The Vision of Cornelius

Concerning the vision of Cornelius, there are some interesting issues. For why give him a vision in the first place? Why not just send Peter over to him much as God sent Philip to the Ethiopian and such? It seems to me that perhaps God wanted to communicate the sense that He was already there before the gospel arrived. Cornelius was already His sheep, but of a different pen. Peter needed to learn much of God's attitude towards the Gentiles. God entered the house of a Gentile before Peter did. He spoke to the Gentile before Peter did. 

Another aspect of the vision is why did God tell him to send for Peter? Why didn't the angel tell him the gospel right on the spot? One reason, as I mentioned concerning Peter being sent to Samaria, is that Peter was promised the keys to the kingdom and this event represented the opening of the kingdom to the Gentiles. But more generally just as God sent his Son into the world, so he has sent Christians in the world as His ambassadors. That's His administration. He brings the gospel through Christians. But God is working by His Spirit even outside the Christian community to draw people to Himself.

"Thy prayers and thine alms are come up for a memorial before God."
It was because of his works of righteousness that God would bring the gospel to this man and his household. Yes it is true that "Not by works of righteousness which we have done, but according to his mercy he saved us" Titus 3:5 and "God credits righteousness apart from works." Rom 4:6 But we are not talking about the basis of his righteousness, but rather the reason God gave him the opportunity to hear the gospel. The basis of righteousness is the forgiveness of sins. But the outworkings of saving faith are revealed by a lifestyle of righteous deeds. His works of faith indicated he was prepared to accept the gospel and so it was given to him.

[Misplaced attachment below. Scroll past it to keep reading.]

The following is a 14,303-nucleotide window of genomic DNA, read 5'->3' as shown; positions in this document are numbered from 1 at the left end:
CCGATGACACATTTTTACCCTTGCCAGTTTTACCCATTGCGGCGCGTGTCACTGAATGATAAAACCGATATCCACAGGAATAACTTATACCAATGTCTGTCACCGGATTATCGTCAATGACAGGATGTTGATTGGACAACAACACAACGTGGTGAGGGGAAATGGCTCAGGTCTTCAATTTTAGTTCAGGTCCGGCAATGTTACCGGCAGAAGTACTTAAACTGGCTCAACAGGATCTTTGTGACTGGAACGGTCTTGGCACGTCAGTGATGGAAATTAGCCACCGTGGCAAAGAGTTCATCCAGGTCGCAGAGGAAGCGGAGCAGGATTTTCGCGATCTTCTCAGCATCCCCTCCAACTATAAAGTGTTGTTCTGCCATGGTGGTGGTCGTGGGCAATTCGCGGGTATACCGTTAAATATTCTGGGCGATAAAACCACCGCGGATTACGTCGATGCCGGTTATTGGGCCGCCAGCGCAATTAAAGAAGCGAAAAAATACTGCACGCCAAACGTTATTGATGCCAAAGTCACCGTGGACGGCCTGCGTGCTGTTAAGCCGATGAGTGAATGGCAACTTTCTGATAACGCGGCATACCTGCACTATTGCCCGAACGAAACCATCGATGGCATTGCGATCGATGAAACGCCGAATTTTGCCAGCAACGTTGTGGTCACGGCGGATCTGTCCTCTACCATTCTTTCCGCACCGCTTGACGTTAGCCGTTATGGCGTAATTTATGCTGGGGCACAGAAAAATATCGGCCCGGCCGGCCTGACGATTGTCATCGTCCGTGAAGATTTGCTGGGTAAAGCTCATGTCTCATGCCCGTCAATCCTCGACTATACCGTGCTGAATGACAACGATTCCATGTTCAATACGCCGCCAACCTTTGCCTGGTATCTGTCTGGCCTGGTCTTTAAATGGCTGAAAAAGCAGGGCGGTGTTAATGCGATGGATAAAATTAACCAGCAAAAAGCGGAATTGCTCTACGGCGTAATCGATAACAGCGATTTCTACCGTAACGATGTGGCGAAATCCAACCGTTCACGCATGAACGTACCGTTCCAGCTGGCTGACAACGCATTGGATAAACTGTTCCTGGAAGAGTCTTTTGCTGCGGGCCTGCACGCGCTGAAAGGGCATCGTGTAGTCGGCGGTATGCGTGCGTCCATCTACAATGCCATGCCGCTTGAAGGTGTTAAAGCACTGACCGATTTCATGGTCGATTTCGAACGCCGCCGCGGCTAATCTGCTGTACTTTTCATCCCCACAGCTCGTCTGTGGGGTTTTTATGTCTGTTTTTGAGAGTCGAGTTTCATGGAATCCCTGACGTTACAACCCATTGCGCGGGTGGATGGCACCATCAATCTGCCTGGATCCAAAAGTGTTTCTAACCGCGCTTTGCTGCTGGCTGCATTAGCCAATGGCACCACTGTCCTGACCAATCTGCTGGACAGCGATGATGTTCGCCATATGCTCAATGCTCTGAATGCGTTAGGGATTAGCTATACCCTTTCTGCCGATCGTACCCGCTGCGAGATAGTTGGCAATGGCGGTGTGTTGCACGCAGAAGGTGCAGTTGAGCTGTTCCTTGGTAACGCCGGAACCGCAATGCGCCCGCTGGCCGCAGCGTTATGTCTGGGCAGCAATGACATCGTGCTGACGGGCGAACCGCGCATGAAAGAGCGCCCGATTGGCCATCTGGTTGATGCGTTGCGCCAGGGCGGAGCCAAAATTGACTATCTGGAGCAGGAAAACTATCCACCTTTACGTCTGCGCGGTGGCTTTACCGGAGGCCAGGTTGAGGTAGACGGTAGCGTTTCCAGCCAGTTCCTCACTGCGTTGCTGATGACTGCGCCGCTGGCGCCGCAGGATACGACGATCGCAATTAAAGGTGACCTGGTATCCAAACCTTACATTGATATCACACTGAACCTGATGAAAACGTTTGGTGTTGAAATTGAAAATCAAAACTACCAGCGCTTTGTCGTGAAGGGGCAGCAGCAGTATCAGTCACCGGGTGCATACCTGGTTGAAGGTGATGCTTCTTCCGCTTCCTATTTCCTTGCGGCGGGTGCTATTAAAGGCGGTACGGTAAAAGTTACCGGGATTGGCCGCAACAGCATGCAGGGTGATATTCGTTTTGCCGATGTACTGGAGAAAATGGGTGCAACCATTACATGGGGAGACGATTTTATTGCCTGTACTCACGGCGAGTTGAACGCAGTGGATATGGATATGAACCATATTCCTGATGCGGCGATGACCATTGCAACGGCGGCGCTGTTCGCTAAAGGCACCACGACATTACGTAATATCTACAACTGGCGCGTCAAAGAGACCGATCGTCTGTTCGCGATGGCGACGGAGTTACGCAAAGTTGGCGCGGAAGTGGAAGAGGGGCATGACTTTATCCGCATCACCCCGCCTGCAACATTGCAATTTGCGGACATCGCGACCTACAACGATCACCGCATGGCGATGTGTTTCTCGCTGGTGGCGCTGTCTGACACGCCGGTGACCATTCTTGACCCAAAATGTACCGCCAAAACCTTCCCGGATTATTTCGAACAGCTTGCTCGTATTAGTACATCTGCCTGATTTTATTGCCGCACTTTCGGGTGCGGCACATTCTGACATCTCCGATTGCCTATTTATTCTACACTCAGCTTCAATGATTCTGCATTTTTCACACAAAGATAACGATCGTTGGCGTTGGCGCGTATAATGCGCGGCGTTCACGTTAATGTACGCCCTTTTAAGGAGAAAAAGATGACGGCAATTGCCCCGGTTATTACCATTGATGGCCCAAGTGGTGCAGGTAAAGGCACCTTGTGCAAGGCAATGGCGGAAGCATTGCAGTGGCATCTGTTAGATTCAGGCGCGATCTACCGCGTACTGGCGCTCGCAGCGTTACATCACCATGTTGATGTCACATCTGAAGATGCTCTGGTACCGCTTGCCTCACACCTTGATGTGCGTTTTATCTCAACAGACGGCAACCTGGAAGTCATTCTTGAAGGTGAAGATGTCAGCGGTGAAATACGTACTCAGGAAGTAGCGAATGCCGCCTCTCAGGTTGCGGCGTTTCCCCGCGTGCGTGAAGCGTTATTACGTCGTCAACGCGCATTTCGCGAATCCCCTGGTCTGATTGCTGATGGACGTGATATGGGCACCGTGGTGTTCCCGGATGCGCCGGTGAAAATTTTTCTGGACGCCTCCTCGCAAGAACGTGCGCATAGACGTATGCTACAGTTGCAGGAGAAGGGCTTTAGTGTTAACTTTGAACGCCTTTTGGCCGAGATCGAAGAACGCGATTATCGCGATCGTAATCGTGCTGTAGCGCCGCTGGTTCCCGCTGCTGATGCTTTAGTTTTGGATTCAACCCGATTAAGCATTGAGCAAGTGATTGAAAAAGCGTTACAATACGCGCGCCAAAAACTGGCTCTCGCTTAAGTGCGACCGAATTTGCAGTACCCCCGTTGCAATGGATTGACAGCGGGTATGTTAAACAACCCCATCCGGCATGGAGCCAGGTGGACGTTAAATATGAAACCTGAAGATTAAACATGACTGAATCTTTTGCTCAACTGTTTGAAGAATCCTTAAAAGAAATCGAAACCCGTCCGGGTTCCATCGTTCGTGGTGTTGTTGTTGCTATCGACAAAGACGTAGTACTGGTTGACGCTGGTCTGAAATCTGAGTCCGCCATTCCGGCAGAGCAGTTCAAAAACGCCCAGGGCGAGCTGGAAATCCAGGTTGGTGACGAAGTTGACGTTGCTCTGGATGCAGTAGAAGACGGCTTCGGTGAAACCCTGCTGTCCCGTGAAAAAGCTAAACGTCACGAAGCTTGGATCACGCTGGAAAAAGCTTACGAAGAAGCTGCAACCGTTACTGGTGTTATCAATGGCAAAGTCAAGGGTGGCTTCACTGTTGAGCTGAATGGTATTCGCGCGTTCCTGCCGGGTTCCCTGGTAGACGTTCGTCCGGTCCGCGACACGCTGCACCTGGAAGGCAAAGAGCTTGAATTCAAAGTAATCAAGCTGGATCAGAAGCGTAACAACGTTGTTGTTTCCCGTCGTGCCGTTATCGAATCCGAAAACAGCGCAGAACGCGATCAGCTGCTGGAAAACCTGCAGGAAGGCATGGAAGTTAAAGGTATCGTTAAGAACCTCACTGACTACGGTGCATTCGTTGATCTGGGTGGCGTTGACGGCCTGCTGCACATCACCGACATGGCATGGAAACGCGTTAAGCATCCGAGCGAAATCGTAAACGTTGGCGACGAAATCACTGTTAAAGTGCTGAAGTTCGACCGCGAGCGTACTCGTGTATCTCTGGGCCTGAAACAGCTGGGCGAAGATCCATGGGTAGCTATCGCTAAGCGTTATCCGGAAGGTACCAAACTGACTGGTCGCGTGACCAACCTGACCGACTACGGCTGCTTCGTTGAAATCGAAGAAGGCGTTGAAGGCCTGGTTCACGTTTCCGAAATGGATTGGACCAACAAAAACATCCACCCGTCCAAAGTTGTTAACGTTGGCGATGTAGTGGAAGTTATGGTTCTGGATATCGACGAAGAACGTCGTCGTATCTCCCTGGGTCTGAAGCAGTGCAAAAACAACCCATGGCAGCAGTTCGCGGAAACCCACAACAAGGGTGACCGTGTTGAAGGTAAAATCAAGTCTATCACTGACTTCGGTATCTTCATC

The Vision of Peter

Peter was praying at noon time and starting to think about lunch. God brought him a picnic of unclean animals. But Peter thought this was just a test - like Jesus being tempted in the wilderness. For it was against the Law of Moses (which God gave to the people of Israel) to eat theses kinds of animals. In fact there is nothing inherently sinful in eating these. Paul the apostle, a Jew of the sect of the Pharisee later writes: "As one who is in the Lord Jesus, I am fully convinced that no food is unclean in itself." Romans 14:14 The dietary restrictions God placed upon the Jews under the Law of Moses was a temporary thing which now at this point in time was eliminated. Upon Peter's vision God changed the rules. The restrictions were meant to symbolize God's people as holy and separate from the world. But now this symbolism was changing to the reality in which the Church, composed of both Jews and Gentiles, is the reality of what the nation of Israel and the Laws of Moses were only symbolic of.

Jews did not eat with Gentiles. But this vision allowed for such fellowship. Paul would have to remind Peter of this in Galatians 2. Futhermore the unclean animals were also representative of Gentiles as the Jews thought of them. God now called them clean and therefore qualfied to have the gospel preached to them. This is also an inference Peter makes in Acts 11. Much to his credit Peter embraces the vision and obeys, even housing these Gentiles for the night.

The Berean Christian Bible Study Resources Jun 23,2023